# Simple question about Standard Deviation.

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Helen Kirby am 8 Jan. 2017
Kommentiert: Walter Roberson am 9 Jan. 2017
I have a number of data points, lets say in a vector v, and lets say there are "num" of them. If I write sd = std(v) did it assume a sample i.e. it used num-1 (in the denominator) or did I get a population standard dev i.e. it used num? How can I request one or the other?
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### Akzeptierte Antwort

the cyclist am 8 Jan. 2017
Bearbeitet: the cyclist am 8 Jan. 2017
By default, it will give the sample standard deviation. Call it as
std(x,1)
to get the population. That is explained in the documentation for std, in the section describing the input argument weight.
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John BG am 8 Jan. 2017
look for standard deviation or std

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### Weitere Antworten (1)

Helen Kirby am 8 Jan. 2017
Could I ask yet another question on this theme - and yes I have read the documentation and it doesn't answer this question. Say if you have x = [1,2,3,4,5,6] and w = [5,7,10,8,12,3] and we want to find the weighted std for a population, how do I write the command for a POPULATION? I understand for a sample it is:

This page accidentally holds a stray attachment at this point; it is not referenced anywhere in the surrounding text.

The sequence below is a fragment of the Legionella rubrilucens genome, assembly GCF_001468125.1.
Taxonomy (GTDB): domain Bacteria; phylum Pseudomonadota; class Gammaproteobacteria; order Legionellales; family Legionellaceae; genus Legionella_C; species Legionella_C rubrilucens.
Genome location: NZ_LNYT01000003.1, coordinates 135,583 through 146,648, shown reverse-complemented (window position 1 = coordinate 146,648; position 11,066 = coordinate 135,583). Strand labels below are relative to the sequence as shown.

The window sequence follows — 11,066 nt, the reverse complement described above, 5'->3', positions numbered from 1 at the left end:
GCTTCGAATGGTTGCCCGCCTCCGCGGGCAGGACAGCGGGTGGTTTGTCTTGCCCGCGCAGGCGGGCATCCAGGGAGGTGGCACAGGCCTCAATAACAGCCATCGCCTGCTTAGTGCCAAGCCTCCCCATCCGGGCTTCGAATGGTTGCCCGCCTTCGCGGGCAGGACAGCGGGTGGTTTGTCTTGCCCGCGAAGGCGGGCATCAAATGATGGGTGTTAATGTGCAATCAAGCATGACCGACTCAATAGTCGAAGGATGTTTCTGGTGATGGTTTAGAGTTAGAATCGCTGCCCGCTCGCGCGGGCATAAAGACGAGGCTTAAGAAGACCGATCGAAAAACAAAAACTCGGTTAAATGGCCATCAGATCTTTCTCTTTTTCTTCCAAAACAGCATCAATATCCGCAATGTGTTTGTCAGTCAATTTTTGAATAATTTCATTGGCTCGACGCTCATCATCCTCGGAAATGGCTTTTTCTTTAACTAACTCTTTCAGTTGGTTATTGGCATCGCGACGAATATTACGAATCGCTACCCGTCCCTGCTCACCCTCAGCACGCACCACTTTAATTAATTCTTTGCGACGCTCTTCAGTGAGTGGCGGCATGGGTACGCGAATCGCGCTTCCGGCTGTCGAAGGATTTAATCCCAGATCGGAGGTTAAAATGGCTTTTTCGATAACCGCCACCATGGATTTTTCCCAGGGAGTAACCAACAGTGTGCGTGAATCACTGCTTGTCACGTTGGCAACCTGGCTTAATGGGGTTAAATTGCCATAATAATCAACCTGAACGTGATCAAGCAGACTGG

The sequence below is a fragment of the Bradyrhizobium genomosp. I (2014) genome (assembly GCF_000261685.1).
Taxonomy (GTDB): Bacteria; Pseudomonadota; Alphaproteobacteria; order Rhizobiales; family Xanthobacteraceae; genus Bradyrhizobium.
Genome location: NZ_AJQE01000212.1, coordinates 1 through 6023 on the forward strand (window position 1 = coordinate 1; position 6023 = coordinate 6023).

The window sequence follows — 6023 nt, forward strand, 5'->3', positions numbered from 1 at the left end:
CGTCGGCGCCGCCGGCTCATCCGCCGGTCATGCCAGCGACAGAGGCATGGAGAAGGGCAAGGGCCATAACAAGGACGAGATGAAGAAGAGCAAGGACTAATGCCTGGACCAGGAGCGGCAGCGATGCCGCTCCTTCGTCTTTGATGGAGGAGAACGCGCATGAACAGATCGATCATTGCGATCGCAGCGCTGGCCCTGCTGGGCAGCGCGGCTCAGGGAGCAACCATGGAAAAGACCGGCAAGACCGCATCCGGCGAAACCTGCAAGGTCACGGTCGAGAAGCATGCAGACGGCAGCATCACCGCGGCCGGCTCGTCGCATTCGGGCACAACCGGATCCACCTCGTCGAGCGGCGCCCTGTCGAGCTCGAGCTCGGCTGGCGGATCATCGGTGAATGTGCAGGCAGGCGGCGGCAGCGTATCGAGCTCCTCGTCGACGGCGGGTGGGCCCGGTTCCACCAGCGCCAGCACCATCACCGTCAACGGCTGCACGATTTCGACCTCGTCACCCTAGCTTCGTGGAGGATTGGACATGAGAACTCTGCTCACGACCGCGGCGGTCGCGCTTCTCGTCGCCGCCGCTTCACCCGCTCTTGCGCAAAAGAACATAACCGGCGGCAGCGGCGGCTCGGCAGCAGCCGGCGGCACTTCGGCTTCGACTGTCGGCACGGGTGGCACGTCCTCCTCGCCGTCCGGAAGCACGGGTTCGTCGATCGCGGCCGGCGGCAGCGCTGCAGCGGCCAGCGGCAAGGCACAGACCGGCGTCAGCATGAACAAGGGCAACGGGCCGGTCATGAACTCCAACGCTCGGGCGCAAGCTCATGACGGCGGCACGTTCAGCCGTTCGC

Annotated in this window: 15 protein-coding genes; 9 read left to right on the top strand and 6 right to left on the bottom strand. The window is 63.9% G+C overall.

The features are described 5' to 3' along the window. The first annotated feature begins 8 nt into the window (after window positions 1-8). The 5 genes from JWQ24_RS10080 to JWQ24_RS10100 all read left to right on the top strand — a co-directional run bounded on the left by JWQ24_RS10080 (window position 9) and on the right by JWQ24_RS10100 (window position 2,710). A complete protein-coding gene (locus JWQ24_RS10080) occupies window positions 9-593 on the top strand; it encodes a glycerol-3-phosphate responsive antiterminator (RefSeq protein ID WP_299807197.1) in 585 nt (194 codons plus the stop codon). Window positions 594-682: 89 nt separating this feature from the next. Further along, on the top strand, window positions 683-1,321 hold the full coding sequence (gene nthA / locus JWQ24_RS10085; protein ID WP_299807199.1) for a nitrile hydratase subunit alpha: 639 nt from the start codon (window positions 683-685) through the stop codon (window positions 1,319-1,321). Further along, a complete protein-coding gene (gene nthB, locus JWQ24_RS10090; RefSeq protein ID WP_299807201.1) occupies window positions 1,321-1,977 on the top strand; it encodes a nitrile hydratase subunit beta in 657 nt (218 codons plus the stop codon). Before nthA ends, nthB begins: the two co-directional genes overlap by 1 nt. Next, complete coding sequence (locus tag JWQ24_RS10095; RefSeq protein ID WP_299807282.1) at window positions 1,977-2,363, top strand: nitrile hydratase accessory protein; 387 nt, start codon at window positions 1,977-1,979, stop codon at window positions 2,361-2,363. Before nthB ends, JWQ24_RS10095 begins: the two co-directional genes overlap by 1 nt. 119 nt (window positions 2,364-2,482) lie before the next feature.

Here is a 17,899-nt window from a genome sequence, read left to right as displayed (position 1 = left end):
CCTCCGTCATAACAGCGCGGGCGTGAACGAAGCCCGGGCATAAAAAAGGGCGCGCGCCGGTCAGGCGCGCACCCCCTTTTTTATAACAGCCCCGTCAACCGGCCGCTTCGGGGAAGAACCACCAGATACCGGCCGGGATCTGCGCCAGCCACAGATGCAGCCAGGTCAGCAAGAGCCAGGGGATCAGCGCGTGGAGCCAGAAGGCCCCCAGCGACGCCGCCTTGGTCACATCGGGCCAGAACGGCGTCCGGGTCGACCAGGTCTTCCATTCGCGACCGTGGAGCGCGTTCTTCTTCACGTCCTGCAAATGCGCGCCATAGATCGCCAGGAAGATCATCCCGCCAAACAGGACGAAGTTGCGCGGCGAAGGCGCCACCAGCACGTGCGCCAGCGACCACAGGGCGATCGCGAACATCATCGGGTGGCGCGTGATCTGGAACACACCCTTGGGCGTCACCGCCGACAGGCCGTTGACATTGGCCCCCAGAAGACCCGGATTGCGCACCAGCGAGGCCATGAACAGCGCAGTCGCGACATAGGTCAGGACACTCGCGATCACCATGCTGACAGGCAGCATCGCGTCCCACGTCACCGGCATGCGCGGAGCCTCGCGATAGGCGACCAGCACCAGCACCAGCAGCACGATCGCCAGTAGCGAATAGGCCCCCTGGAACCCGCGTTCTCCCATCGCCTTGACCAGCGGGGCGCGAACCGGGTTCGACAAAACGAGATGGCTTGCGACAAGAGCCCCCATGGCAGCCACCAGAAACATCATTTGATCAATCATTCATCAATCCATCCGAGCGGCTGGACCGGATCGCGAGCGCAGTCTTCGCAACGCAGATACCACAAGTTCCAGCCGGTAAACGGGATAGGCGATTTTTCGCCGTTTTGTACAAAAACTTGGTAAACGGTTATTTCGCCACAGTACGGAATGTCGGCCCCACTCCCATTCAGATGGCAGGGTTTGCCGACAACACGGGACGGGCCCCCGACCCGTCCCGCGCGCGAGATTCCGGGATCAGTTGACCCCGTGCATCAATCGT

StdSamp = std(x,w) If you put the 1 as the 3rd parameter, it does not interpret it as pop.
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Walter Roberson am 9 Jan. 2017
You cannot combine the two weighting schemes.
std(x) is normalized by N-1. std(x,1) is normalized by N. std(x,1) works out to be the same as std(x, ones(size(x)) .
std(x,w,1) means to proceed along dimension 1. Your data was row vectors, so that did not work. But you could use
std(x(:), w(:), 1)
if you had particular reason for wanting to specifically process along the first dimension.

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